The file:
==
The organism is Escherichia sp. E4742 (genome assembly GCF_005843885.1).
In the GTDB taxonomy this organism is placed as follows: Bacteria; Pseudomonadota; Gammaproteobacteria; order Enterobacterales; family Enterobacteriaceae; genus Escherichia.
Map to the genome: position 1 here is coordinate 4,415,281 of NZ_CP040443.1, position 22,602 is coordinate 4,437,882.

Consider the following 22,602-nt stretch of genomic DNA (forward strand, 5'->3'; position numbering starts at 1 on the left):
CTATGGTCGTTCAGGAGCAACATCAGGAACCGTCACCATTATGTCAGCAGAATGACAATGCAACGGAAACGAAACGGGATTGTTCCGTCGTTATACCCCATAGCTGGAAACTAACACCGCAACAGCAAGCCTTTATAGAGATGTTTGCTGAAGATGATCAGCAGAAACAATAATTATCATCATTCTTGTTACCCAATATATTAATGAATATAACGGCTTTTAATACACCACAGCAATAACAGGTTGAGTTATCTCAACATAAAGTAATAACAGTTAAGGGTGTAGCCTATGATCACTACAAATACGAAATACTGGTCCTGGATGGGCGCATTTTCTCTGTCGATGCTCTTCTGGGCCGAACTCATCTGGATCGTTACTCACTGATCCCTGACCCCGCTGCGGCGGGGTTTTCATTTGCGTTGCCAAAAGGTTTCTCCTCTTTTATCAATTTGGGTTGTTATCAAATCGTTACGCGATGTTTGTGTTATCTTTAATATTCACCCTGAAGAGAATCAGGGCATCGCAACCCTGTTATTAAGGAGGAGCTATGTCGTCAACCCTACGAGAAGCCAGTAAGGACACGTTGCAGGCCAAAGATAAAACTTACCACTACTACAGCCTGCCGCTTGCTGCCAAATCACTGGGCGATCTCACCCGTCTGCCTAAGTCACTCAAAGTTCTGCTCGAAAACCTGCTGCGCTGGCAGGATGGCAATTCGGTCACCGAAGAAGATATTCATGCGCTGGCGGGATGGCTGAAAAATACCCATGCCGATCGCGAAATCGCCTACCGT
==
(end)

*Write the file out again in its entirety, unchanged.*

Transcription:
The organism is Escherichia sp. E4742 (genome assembly GCF_005843885.1).
In the GTDB taxonomy this organism is placed as follows: Bacteria; Pseudomonadota; Gammaproteobacteria; order Enterobacterales; family Enterobacteriaceae; genus Escherichia.
Map to the genome: position 1 here is coordinate 4,415,281 of NZ_CP040443.1, position 22,602 is coordinate 4,437,882.

Consider the following 22,602-nt stretch of genomic DNA (forward strand, 5'->3'; position numbering starts at 1 on the left):
CTATGGTCGTTCAGGAGCAACATCAGGAACCGTCACCATTATGTCAGCAGAATGACAATGCAACGGAAACGAAACGGGATTGTTCCGTCGTTATACCCCATAGCTGGAAACTAACACCGCAACAGCAAGCCTTTATAGAGATGTTTGCTGAAGATGATCAGCAGAAACAATAATTATCATCATTCTTGTTACCCAATATATTAATGAATATAACGGCTTTTAATACACCACAGCAATAACAGGTTGAGTTATCTCAACATAAAGTAATAACAGTTAAGGGTGTAGCCTATGATCACTACAAATACGAAATACTGGTCCTGGATGGGCGCATTTTCTCTGTCGATGCTCTTCTGGGCCGAACTCATCTGGATCGTTACTCACTGATCCCTGACCCCGCTGCGGCGGGGTTTTCATTTGCGTTGCCAAAAGGTTTCTCCTCTTTTATCAATTTGGGTTGTTATCAAATCGTTACGCGATGTTTGTGTTATCTTTAATATTCACCCTGAAGAGAATCAGGGCATCGCAACCCTGTTATTAAGGAGGAGCTATGTCGTCAACCCTACGAGAAGCCAGTAAGGACACGTTGCAGGCCAAAGATAAAACTTACCACTACTACAGCCTGCCGCTTGCTGCCAAATCACTGGGCGATCTCACCCGTCTGCCTAAGTCACTCAAAGTTCTGCTCGAAAACCTGCTGCGCTGGCAGGATGGCAATTCGGTCACCGAAGAAGATATTCATGCGCTGGCGGGATGGCTGAAAAATACCCATGCCGATCGCGAAATCGCCTACCGT